Finally, in terms of some other famous female public figures, who had a huge impact on my life - please see/click on the album below.


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Dr Alicja Pawluczuk

Alicja’s research and community education practice focuses on digital inclusion, digital, and data literacy. She is a founding director of the digital inclusion and digital storytelling collective Digital Beez. Through the use of participatory, critical and multidisciplinary approaches, she aims to examine the power dynamics associated with the digital and data divides.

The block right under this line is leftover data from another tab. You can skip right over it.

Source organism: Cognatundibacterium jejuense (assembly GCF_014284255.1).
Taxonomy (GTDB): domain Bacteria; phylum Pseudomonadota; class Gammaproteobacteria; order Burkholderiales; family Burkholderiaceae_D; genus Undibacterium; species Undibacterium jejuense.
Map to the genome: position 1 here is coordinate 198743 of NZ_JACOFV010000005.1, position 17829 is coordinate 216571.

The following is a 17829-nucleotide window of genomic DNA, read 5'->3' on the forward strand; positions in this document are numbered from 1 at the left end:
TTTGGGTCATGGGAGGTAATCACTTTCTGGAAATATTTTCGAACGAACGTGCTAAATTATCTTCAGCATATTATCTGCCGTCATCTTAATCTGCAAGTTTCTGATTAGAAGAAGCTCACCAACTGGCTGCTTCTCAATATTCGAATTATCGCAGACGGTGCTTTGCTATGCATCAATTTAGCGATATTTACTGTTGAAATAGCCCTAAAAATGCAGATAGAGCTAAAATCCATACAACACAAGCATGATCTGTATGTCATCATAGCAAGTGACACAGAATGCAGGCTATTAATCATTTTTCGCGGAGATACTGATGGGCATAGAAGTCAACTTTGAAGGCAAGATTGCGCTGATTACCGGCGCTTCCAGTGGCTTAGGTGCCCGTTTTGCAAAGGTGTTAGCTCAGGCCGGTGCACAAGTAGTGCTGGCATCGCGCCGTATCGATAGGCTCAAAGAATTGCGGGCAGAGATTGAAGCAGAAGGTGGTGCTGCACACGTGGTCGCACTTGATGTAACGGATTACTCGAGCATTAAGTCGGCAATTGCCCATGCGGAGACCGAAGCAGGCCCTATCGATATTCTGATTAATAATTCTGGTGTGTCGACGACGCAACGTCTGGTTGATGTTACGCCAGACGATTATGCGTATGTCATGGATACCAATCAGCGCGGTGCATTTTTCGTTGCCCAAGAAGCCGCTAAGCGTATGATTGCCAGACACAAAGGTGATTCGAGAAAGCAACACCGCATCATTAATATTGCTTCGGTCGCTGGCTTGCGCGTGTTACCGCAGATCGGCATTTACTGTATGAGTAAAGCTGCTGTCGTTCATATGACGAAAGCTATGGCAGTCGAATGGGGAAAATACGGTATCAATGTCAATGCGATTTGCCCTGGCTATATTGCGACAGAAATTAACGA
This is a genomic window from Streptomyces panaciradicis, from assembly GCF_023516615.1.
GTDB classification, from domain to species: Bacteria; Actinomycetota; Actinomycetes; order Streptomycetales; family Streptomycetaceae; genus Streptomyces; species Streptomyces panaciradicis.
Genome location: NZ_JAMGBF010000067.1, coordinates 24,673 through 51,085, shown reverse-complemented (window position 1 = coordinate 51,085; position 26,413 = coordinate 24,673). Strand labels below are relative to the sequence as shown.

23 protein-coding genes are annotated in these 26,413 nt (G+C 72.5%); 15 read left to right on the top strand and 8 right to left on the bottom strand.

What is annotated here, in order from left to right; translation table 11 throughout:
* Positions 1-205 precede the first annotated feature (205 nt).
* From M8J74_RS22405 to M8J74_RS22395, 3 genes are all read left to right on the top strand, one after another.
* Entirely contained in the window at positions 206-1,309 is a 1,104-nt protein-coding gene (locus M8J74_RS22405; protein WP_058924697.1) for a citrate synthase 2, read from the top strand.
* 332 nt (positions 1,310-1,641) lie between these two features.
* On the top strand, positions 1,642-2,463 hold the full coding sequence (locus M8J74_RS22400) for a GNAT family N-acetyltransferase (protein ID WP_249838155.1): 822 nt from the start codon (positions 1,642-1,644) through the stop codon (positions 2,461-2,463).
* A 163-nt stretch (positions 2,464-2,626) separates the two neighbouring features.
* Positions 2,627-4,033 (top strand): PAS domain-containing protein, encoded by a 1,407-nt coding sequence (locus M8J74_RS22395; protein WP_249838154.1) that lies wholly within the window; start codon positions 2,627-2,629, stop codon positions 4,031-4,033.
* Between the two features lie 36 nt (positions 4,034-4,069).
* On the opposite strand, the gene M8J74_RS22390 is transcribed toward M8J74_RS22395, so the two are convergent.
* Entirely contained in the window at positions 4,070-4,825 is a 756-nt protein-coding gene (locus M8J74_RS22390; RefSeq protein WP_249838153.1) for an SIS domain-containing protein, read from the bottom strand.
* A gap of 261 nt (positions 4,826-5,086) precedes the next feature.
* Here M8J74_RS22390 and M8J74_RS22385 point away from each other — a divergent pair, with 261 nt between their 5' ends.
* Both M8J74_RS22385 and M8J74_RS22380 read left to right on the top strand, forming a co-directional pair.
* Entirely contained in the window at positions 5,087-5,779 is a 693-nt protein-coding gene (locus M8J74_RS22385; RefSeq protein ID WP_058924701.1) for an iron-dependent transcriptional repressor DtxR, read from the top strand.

Alicja’s digital inclusion practice is rooted in the areas of democratic education and community development. She has extensive experience in digital inclusion community projects design, facilitation, and evaluation. Both her community engagement practice and her research are characterised by the use of experimental and interactive methodologies. Over the last 10 years, her work has been responding and changing in accordance with the contexts of digitalization of society. Alicja has a track record of peer-reviewed publications and cross-disciplinary public engagement activities. Both her research and practice are characterised with the use of experimental and creative methods. She has managed and contributed to digital literacy and digital inclusion and learning projects with the United Nations, the Council of Europe, and Erasmus.